As organizations continue to accumulate data, there has been renewed interest in interactive query engines that scale to terabytes (even petabytes) of data. Traditional MPP databases remain in the mix, but other options are attracting interest. For example, companies willing to upload data into the cloud are beginning to explore Amazon Redshift1, Google BigQuery, and Qubole.
A variety of analytic engines2 built for Hadoop are allowing companies to bring its low-cost, scale-out architecture to a wider audience. In particular, companies are rediscovering that SQL makes data accessible to lots of users, and many prefer3 not having to move data to a separate (MPP) cluster. There are many new tools that seek to provide an interactive SQL interface to Hadoop, including Cloudera’s Impala, Shark, Hadapt, CitusDB, Pivotal-HD, PolyBase4, and SQL-H.
An open source benchmark from UC Berkeley’s Amplab
A benchmark for tracking the progress5 of scalable query engines has just been released. It’s a worthy first effort, and its creators hope to grow the list of tools to include other open source (Drill, Stinger) and commercial6 systems. As these query engines mature and features get added, data from this benchmark can provide a quick synopsis of performance improvements over time.
The initial release includes Redshift, Hive, Impala, and Shark (Hive, Impala, Shark were configured to run on AWS). Hive 0.10 and the most recent versions7 of Impala and Shark were used (Hive 0.11 was released in mid-May and has not yet been included). Data came from Intel’s Hadoop Benchmark Suite and CommonCrawl. In the case of Hive/Impala/Shark, data was stored in compressed SequenceFile format using CDH 4.2.0.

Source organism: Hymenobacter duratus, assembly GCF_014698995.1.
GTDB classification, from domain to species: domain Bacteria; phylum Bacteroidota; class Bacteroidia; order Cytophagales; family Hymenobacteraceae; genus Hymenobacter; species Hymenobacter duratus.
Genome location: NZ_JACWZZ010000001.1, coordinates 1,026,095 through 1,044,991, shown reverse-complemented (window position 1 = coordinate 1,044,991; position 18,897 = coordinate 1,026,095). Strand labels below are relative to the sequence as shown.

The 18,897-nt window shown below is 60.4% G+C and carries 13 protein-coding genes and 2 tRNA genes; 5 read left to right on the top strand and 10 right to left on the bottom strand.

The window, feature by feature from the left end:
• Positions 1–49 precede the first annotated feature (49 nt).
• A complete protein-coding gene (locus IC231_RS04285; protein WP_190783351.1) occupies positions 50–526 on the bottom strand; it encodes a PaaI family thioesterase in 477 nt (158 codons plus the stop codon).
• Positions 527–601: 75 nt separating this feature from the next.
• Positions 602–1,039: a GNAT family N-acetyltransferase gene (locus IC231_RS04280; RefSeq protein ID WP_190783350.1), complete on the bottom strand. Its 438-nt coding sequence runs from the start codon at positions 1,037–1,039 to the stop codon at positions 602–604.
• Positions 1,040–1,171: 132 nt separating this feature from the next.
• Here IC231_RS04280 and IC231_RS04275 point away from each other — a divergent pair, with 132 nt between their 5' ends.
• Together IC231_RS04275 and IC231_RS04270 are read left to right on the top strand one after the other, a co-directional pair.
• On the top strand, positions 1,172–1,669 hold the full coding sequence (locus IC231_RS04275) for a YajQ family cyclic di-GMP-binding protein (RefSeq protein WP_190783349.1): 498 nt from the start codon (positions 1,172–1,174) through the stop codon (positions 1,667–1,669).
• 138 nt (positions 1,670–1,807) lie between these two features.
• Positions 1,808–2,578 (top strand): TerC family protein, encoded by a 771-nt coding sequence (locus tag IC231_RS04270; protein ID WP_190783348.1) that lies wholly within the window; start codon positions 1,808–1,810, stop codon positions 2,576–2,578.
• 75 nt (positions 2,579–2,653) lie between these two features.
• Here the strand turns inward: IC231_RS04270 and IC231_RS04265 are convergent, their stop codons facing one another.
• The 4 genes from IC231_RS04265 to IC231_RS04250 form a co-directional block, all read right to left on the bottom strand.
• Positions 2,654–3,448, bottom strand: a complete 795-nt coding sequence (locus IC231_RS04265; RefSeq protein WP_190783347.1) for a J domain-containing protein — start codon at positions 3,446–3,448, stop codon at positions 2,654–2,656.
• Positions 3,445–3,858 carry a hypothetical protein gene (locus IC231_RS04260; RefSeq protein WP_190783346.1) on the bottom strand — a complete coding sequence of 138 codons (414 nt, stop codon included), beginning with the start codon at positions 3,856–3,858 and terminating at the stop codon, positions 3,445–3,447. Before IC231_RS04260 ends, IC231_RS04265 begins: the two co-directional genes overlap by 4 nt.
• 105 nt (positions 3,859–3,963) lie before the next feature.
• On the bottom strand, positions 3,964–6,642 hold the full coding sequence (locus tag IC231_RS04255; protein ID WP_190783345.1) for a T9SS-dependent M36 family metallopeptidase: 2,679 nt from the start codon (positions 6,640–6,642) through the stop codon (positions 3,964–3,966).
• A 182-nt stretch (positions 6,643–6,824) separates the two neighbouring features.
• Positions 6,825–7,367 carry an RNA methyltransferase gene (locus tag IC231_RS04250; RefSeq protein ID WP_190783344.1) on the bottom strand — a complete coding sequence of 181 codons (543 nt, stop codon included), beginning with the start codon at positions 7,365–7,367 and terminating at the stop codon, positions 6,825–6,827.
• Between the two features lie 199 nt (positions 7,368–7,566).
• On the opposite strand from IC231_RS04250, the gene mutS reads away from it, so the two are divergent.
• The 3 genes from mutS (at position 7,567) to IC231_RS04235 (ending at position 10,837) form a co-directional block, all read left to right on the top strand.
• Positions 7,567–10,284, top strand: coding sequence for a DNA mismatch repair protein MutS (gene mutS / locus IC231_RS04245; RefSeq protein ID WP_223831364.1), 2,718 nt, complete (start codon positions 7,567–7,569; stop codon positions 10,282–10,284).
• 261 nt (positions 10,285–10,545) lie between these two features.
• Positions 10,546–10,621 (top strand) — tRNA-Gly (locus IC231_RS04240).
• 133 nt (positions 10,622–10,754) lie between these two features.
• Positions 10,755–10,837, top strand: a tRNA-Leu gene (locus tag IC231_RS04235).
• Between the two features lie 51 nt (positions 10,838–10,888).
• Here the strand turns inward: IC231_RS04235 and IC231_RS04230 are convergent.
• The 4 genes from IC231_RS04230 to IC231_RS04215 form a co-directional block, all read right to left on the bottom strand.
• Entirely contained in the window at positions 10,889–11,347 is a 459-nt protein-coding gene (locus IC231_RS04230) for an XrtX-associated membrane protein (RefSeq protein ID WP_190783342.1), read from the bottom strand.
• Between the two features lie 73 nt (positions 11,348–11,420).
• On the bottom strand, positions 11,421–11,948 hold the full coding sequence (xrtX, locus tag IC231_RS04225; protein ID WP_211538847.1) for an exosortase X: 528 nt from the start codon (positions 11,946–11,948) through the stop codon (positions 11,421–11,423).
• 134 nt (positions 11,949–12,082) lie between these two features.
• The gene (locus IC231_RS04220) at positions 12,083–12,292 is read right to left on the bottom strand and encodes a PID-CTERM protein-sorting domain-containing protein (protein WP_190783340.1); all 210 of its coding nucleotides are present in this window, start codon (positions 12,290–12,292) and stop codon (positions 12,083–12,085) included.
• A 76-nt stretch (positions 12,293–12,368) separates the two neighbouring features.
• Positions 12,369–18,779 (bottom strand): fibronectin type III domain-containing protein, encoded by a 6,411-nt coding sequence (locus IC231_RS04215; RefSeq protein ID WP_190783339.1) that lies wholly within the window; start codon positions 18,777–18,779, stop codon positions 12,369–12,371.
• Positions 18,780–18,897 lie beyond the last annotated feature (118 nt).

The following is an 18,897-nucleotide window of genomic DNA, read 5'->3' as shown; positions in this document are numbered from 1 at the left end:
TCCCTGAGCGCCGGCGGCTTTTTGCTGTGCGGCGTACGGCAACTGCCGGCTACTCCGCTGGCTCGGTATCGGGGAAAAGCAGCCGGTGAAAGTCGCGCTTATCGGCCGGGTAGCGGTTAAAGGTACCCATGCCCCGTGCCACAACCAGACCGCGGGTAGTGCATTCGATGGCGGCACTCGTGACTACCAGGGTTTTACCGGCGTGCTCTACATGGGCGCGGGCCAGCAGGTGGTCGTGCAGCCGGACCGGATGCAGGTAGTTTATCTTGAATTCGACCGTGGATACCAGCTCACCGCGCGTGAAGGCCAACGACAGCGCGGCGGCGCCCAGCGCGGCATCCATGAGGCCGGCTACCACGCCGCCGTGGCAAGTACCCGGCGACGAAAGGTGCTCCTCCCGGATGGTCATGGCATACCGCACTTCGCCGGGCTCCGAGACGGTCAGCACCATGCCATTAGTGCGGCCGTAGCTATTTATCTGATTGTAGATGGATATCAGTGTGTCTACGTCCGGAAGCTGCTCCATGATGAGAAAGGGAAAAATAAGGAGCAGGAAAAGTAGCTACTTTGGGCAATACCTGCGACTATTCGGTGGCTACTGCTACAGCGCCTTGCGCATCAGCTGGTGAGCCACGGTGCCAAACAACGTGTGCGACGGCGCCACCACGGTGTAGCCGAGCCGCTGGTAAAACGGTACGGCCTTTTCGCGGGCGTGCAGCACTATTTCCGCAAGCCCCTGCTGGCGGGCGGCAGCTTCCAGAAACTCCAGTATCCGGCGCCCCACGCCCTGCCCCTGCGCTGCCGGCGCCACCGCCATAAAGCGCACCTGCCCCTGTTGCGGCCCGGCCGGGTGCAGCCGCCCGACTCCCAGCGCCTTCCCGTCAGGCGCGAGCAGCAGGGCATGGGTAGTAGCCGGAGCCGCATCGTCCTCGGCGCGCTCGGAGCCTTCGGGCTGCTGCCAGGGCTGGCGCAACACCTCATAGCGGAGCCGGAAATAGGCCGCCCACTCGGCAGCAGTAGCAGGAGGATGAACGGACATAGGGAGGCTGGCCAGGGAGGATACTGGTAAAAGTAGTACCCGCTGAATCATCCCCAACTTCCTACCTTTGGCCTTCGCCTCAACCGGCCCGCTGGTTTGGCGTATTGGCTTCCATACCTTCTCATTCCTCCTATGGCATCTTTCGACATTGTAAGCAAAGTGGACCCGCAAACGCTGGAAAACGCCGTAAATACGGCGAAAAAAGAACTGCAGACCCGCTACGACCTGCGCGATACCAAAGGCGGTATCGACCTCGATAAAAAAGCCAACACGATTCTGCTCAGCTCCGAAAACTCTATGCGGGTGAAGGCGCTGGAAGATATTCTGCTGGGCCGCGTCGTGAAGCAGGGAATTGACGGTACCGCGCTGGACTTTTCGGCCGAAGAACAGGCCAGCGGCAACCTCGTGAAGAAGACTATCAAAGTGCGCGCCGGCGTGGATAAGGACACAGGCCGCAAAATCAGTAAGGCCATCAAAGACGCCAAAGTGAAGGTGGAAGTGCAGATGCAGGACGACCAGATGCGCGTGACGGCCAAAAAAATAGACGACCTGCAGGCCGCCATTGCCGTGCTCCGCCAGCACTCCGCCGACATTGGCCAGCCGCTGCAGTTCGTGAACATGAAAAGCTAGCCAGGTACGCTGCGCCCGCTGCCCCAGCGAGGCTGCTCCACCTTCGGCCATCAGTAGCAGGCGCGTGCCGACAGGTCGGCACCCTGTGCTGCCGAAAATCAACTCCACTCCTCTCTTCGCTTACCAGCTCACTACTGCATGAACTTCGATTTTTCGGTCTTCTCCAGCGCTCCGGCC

At least for the queries included in the benchmark, Redshift is about 2-3x faster than Shark/on-disk, and 0.3-2x faster than Shark/in-memory. Given that it’s built on top of a general purpose engine (Spark), it’s encouraging that Shark’s performance is within range of MPP8 databases (such as Redshift) that are highly optimized for interactive SQL queries. With new frameworks like Shark and Impala providing speedups comparable to those observed in MPP databases, organizations now have the option of using a single system (Hadoop/Spark) instead of two (Hadoop/Spark + MPP database).
Let’s look at some of the results in detail:
Exploratory SQL Queries
This test involves scanning and filtering operations on progressively larger data sets. Not surprisingly, the fastest results come when Impala and Shark9 could fit data in-memory. For the largest data set (Query 1C), Redshift is about 2x faster than Shark (on-disk) and 9x faster than Impala (on-disk).
… As the result sets get larger, Impala becomes bottlenecked on the ability to persist the results back to disk. It seems as if writing large tables is not yet optimized in Impala, presumably because its core focus is BI-style queries.
This test involves string parsing and aggregation (where the number of groups progressively gets larger). Focusing on results for the largest data set (Query 2C), Redshift is 3x faster than Shark (on-disk) and 6x faster than Impala (on-disk).